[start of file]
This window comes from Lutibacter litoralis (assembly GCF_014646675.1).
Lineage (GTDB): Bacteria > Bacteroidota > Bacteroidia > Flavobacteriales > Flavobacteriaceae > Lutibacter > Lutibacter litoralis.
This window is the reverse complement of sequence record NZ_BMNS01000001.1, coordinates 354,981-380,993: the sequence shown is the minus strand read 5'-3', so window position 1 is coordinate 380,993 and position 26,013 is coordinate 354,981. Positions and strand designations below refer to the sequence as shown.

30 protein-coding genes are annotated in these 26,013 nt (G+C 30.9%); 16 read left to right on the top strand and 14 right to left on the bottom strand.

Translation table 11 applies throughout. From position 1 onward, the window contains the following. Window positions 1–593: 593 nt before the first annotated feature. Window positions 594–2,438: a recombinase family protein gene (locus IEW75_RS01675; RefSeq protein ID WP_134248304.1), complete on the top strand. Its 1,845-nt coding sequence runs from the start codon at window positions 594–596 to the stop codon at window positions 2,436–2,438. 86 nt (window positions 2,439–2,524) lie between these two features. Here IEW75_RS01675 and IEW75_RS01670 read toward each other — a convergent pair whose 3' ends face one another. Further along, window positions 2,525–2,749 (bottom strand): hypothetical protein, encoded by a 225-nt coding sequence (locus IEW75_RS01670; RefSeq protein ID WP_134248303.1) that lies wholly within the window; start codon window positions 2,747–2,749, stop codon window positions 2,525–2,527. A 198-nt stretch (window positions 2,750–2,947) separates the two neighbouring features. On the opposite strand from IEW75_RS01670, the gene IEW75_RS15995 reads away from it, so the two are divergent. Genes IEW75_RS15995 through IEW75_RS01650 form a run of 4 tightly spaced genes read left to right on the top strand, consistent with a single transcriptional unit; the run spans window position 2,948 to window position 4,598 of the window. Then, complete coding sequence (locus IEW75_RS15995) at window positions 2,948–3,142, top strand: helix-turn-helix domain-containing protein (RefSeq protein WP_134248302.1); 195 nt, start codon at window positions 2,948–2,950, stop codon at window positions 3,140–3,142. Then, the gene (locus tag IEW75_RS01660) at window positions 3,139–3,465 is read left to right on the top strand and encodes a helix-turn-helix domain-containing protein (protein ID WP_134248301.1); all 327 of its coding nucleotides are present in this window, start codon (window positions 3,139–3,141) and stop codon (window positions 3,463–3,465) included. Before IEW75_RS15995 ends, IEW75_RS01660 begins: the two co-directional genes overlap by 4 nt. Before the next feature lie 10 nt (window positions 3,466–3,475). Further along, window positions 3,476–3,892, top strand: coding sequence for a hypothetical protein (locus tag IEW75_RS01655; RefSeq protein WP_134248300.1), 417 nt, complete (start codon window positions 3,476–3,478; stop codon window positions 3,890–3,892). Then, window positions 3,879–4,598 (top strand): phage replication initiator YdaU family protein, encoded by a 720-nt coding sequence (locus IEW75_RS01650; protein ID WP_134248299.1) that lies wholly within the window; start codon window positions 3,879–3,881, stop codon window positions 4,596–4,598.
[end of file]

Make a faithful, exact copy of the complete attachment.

This window comes from Lutibacter litoralis (assembly GCF_014646675.1).
Lineage (GTDB): Bacteria > Bacteroidota > Bacteroidia > Flavobacteriales > Flavobacteriaceae > Lutibacter > Lutibacter litoralis.
This window is the reverse complement of sequence record NZ_BMNS01000001.1, coordinates 354,981-380,993: the sequence shown is the minus strand read 5'-3', so window position 1 is coordinate 380,993 and position 26,013 is coordinate 354,981. Positions and strand designations below refer to the sequence as shown.

30 protein-coding genes are annotated in these 26,013 nt (G+C 30.9%); 16 read left to right on the top strand and 14 right to left on the bottom strand.

Translation table 11 applies throughout. From position 1 onward, the window contains the following. Window positions 1–593: 593 nt before the first annotated feature. Window positions 594–2,438: a recombinase family protein gene (locus IEW75_RS01675; RefSeq protein ID WP_134248304.1), complete on the top strand. Its 1,845-nt coding sequence runs from the start codon at window positions 594–596 to the stop codon at window positions 2,436–2,438. 86 nt (window positions 2,439–2,524) lie between these two features. Here IEW75_RS01675 and IEW75_RS01670 read toward each other — a convergent pair whose 3' ends face one another. Further along, window positions 2,525–2,749 (bottom strand): hypothetical protein, encoded by a 225-nt coding sequence (locus IEW75_RS01670; RefSeq protein ID WP_134248303.1) that lies wholly within the window; start codon window positions 2,747–2,749, stop codon window positions 2,525–2,527. A 198-nt stretch (window positions 2,750–2,947) separates the two neighbouring features. On the opposite strand from IEW75_RS01670, the gene IEW75_RS15995 reads away from it, so the two are divergent. Genes IEW75_RS15995 through IEW75_RS01650 form a run of 4 tightly spaced genes read left to right on the top strand, consistent with a single transcriptional unit; the run spans window position 2,948 to window position 4,598 of the window. Then, complete coding sequence (locus IEW75_RS15995) at window positions 2,948–3,142, top strand: helix-turn-helix domain-containing protein (RefSeq protein WP_134248302.1); 195 nt, start codon at window positions 2,948–2,950, stop codon at window positions 3,140–3,142. Then, the gene (locus tag IEW75_RS01660) at window positions 3,139–3,465 is read left to right on the top strand and encodes a helix-turn-helix domain-containing protein (protein ID WP_134248301.1); all 327 of its coding nucleotides are present in this window, start codon (window positions 3,139–3,141) and stop codon (window positions 3,463–3,465) included. Before IEW75_RS15995 ends, IEW75_RS01660 begins: the two co-directional genes overlap by 4 nt. Before the next feature lie 10 nt (window positions 3,466–3,475). Further along, window positions 3,476–3,892, top strand: coding sequence for a hypothetical protein (locus tag IEW75_RS01655; RefSeq protein WP_134248300.1), 417 nt, complete (start codon window positions 3,476–3,478; stop codon window positions 3,890–3,892). Then, window positions 3,879–4,598 (top strand): phage replication initiator YdaU family protein, encoded by a 720-nt coding sequence (locus IEW75_RS01650; protein ID WP_134248299.1) that lies wholly within the window; start codon window positions 3,879–3,881, stop codon window positions 4,596–4,598.